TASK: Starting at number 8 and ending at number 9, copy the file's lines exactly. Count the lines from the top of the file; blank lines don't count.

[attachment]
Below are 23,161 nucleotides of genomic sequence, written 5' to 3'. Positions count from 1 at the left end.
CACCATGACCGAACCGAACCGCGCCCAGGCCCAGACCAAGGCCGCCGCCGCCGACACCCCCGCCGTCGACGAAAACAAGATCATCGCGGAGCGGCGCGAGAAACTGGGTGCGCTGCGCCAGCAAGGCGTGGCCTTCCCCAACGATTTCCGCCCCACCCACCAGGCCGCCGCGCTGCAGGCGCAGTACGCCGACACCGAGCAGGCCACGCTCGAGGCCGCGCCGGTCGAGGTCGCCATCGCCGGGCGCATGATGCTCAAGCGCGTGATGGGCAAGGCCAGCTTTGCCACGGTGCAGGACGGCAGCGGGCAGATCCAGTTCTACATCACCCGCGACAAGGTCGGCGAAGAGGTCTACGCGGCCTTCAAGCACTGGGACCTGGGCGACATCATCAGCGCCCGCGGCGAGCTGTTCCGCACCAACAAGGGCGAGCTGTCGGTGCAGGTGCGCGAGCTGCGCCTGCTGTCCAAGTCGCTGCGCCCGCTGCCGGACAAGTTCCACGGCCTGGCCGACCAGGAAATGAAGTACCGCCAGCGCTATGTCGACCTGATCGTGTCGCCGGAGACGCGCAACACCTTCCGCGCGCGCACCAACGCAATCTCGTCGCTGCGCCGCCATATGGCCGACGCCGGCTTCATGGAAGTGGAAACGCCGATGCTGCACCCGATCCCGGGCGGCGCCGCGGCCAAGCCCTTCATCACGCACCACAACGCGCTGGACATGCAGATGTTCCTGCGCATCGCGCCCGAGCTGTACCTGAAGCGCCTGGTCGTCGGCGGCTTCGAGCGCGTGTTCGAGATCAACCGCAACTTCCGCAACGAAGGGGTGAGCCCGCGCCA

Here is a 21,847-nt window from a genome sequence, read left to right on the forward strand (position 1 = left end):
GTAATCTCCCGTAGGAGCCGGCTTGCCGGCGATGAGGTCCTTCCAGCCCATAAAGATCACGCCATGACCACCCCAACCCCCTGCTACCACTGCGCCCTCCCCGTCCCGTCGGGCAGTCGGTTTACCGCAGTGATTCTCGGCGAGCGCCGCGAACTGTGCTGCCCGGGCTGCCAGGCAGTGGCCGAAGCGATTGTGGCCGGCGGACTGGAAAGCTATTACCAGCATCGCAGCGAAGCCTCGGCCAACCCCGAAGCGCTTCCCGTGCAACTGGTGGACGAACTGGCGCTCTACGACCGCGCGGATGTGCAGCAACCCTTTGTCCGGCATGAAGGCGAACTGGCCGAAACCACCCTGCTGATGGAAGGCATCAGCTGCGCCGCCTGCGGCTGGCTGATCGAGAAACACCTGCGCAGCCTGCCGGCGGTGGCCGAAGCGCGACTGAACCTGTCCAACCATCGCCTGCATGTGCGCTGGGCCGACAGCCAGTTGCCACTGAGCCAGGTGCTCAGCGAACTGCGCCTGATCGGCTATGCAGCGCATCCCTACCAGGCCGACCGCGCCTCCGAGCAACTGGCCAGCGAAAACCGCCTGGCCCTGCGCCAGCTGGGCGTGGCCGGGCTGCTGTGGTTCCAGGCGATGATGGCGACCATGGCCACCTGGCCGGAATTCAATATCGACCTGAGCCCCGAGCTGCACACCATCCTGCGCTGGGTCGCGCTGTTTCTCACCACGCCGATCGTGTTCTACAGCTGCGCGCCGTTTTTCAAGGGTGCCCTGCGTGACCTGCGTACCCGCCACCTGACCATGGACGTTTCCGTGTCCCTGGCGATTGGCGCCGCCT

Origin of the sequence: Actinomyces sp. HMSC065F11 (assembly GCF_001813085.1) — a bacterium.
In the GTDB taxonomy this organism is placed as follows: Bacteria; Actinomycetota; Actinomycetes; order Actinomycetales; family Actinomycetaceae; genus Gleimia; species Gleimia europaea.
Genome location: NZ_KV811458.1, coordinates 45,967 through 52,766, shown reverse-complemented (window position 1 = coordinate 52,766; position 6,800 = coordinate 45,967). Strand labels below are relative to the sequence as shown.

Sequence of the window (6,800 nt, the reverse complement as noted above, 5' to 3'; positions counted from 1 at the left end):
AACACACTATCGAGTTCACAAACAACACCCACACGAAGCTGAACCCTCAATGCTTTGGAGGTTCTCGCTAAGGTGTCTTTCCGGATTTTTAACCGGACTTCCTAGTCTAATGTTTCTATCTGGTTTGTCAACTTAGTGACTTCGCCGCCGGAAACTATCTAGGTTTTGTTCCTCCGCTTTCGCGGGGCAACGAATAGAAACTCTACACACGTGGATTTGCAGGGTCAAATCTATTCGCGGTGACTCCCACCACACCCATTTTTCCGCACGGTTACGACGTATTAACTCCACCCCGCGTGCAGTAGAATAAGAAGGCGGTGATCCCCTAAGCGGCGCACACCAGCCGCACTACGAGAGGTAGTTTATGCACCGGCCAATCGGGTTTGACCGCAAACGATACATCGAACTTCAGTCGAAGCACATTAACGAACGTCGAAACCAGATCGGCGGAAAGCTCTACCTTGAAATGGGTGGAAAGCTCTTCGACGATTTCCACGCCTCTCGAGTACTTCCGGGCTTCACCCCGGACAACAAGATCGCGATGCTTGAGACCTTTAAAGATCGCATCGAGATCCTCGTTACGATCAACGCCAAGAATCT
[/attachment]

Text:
Sequence of the window (6,800 nt, the reverse complement as noted above, 5' to 3'; positions counted from 1 at the left end):
AACACACTATCGAGTTCACAAACAACACCCACACGAAGCTGAACCCTCAATGCTTTGGAGGTTCTCGCTAAGGTGTCTTTCCGGATTTTTAACCGGACTTCCTAGTCTAATGTTTCTATCTGGTTTGTCAACTTAGTGACTTCGCCGCCGGAAACTATCTAGGTTTTGTTCCTCCGCTTTCGCGGGGCAACGAATAGAAACTCTACACACGTGGATTTGCAGGGTCAAATCTATTCGCGGTGACTCCCACCACACCCATTTTTCCGCACGGTTACGACGTATTAACTCCACCCCGCGTGCAGTAGAATAAGAAGGCGGTGATCCCCTAAGCGGCGCACACCAGCCGCACTACGAGAGGTAGTTTATGCACCGGCCAATCGGGTTTGACCGCAAACGATACATCGAACTTCAGTCGAAGCACATTAACGAACGTCGAAACCAGATCGGCGGAAAGCTCTACCTTGAAATGGGTGGAAAGCTCTTCGACGATTTCCACGCCTCTCGAGTACTTCCGGGCTTCACCCCGGACAACAAGATCGCGATGCTTGAGACCTTTAAAGATCGCATCGAGATCCTCGTTACGATCAACGCCAAGAATCT